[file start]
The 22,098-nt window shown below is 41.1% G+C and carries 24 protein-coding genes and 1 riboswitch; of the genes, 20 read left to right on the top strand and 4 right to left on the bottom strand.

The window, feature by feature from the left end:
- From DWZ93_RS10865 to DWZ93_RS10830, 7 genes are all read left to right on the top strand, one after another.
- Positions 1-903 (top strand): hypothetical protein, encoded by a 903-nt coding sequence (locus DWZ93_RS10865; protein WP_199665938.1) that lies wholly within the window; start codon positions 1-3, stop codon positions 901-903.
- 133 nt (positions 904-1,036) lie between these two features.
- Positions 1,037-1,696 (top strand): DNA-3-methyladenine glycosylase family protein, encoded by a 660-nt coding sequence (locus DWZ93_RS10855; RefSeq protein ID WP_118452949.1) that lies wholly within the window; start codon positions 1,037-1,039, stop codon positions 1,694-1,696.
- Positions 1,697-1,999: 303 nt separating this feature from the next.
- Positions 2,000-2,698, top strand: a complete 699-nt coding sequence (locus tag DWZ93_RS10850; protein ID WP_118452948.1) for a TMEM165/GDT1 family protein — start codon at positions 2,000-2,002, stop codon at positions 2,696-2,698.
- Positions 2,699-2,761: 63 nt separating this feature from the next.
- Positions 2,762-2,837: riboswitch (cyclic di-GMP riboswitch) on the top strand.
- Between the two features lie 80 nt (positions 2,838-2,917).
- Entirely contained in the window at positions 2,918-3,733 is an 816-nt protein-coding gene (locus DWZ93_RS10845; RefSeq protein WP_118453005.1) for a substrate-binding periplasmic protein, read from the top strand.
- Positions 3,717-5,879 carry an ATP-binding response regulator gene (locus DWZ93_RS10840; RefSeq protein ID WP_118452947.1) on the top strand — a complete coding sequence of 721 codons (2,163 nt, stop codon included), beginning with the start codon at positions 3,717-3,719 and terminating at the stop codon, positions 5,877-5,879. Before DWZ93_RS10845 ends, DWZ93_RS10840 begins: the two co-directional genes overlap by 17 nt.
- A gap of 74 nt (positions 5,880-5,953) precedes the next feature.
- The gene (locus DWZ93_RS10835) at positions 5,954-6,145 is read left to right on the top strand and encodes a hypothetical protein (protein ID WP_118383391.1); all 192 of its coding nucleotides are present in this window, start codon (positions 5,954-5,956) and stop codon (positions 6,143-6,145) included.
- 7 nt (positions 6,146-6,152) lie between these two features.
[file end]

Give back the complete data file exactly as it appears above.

The 22,098-nt window shown below is 41.1% G+C and carries 24 protein-coding genes and 1 riboswitch; of the genes, 20 read left to right on the top strand and 4 right to left on the bottom strand.

The window, feature by feature from the left end:
- From DWZ93_RS10865 to DWZ93_RS10830, 7 genes are all read left to right on the top strand, one after another.
- Positions 1-903 (top strand): hypothetical protein, encoded by a 903-nt coding sequence (locus DWZ93_RS10865; protein WP_199665938.1) that lies wholly within the window; start codon positions 1-3, stop codon positions 901-903.
- 133 nt (positions 904-1,036) lie between these two features.
- Positions 1,037-1,696 (top strand): DNA-3-methyladenine glycosylase family protein, encoded by a 660-nt coding sequence (locus DWZ93_RS10855; RefSeq protein ID WP_118452949.1) that lies wholly within the window; start codon positions 1,037-1,039, stop codon positions 1,694-1,696.
- Positions 1,697-1,999: 303 nt separating this feature from the next.
- Positions 2,000-2,698, top strand: a complete 699-nt coding sequence (locus tag DWZ93_RS10850; protein ID WP_118452948.1) for a TMEM165/GDT1 family protein — start codon at positions 2,000-2,002, stop codon at positions 2,696-2,698.
- Positions 2,699-2,761: 63 nt separating this feature from the next.
- Positions 2,762-2,837: riboswitch (cyclic di-GMP riboswitch) on the top strand.
- Between the two features lie 80 nt (positions 2,838-2,917).
- Entirely contained in the window at positions 2,918-3,733 is an 816-nt protein-coding gene (locus DWZ93_RS10845; RefSeq protein WP_118453005.1) for a substrate-binding periplasmic protein, read from the top strand.
- Positions 3,717-5,879 carry an ATP-binding response regulator gene (locus DWZ93_RS10840; RefSeq protein ID WP_118452947.1) on the top strand — a complete coding sequence of 721 codons (2,163 nt, stop codon included), beginning with the start codon at positions 3,717-3,719 and terminating at the stop codon, positions 5,877-5,879. Before DWZ93_RS10845 ends, DWZ93_RS10840 begins: the two co-directional genes overlap by 17 nt.
- A gap of 74 nt (positions 5,880-5,953) precedes the next feature.
- The gene (locus DWZ93_RS10835) at positions 5,954-6,145 is read left to right on the top strand and encodes a hypothetical protein (protein ID WP_118383391.1); all 192 of its coding nucleotides are present in this window, start codon (positions 5,954-5,956) and stop codon (positions 6,143-6,145) included.
- 7 nt (positions 6,146-6,152) lie between these two features.